Ballroom Dancing

One of my favorite classes taken so far is Ballroom Dancing at Pomona with Mr. Paul Roach. Knowing how to dance socially is very useful in life after college for weddings, formal events, etc. and is a sure way to impress friends, family, and even employers. Not only does this class fulfill one of your PE requirements, but you will have lots of fun doing it and meet and dance with some really talented students across the 5Cs.

Intro. to Computer Science

Want to learn to code? Introduction to Computer Science (CS5) with Prof. Dodds is the quintessential Harvey Mudd experience. Taken by Mudders and off-campus students alike, CS5 is accessible no matter your past technical experience. The class is a great blend of hands-on labs and theoretical concepts, teaching programming skills sure to be useful in a wide variety of professions.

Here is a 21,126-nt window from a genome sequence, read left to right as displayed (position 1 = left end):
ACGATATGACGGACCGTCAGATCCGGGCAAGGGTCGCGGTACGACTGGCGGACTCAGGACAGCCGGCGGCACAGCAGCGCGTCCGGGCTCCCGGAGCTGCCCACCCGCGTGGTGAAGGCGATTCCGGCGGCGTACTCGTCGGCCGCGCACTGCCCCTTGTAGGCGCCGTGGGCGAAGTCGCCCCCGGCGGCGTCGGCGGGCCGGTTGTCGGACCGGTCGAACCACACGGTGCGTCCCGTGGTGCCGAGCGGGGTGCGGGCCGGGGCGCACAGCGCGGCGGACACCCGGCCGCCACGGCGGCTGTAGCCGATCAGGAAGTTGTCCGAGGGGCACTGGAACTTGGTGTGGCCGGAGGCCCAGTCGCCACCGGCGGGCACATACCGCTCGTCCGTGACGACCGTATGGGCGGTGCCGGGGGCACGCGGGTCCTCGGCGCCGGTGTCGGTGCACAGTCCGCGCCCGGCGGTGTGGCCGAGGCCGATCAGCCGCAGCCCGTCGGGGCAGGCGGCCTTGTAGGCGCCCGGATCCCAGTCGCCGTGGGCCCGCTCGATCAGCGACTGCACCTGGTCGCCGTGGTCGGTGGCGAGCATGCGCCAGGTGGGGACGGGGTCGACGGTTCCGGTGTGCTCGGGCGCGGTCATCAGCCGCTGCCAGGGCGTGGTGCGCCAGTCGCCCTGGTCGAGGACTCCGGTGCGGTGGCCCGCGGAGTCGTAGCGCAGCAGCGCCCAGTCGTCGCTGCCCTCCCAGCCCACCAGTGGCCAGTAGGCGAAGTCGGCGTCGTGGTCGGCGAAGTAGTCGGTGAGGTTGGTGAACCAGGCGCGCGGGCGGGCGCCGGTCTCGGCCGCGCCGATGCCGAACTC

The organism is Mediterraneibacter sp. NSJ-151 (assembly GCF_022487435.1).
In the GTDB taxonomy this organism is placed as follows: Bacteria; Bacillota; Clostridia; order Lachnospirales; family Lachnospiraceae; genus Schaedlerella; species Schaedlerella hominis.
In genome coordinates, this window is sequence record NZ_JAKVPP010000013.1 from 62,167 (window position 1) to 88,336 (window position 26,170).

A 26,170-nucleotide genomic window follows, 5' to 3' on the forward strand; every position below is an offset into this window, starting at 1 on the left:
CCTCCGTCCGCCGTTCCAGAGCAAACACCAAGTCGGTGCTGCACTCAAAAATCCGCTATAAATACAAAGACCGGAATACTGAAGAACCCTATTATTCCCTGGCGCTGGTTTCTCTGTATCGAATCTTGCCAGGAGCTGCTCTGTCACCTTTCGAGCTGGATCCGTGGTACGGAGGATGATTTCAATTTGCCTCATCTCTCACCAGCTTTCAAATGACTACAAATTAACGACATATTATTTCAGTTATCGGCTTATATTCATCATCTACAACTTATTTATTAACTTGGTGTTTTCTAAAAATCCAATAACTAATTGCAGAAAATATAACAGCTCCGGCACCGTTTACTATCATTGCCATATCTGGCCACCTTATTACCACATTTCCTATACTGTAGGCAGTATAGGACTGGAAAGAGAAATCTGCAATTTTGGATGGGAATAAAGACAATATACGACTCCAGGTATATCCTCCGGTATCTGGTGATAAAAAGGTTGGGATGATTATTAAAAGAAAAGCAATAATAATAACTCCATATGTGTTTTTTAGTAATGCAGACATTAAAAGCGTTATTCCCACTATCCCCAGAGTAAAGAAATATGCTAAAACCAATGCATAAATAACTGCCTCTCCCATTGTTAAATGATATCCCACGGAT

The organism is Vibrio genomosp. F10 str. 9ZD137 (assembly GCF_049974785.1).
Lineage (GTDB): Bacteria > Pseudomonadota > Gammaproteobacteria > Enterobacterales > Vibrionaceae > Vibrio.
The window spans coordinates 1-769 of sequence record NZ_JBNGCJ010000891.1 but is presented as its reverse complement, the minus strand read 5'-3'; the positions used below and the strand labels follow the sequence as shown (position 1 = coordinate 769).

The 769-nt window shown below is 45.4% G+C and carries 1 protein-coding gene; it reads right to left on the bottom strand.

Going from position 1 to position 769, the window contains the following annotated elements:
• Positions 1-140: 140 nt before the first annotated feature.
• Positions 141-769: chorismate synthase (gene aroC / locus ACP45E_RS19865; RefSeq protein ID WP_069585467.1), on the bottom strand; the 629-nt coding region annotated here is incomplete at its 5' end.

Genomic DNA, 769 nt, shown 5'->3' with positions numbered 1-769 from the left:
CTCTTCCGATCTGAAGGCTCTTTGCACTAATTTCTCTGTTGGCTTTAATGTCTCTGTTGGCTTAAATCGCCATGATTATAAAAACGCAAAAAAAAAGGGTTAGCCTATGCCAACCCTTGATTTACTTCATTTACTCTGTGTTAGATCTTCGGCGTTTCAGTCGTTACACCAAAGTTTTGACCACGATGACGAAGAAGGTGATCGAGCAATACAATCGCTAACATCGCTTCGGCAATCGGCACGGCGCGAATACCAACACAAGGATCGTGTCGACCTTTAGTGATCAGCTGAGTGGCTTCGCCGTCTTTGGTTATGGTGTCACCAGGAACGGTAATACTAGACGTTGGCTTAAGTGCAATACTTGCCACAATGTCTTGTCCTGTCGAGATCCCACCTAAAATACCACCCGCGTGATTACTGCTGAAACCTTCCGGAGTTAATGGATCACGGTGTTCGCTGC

Intro. to Accounting

As a freshman, I reviled the idea of accounting: mindless, awful number-crunching. Still, against my better judgment, I took Professor Massoud’s Intro. to Accounting (Econ 86) at my parents’ behest and was shocked to find myself loving it. As Professor Massoud says, accounting is the “language of business,” and whether or not you plan to become an accountant, as I have, it’s pretty likely you’ll be involved in the world of business. Professor Massoud’s class offers insight and clarity into that world, and I guarantee he’ll make it interesting. Just take it, you’ll love it!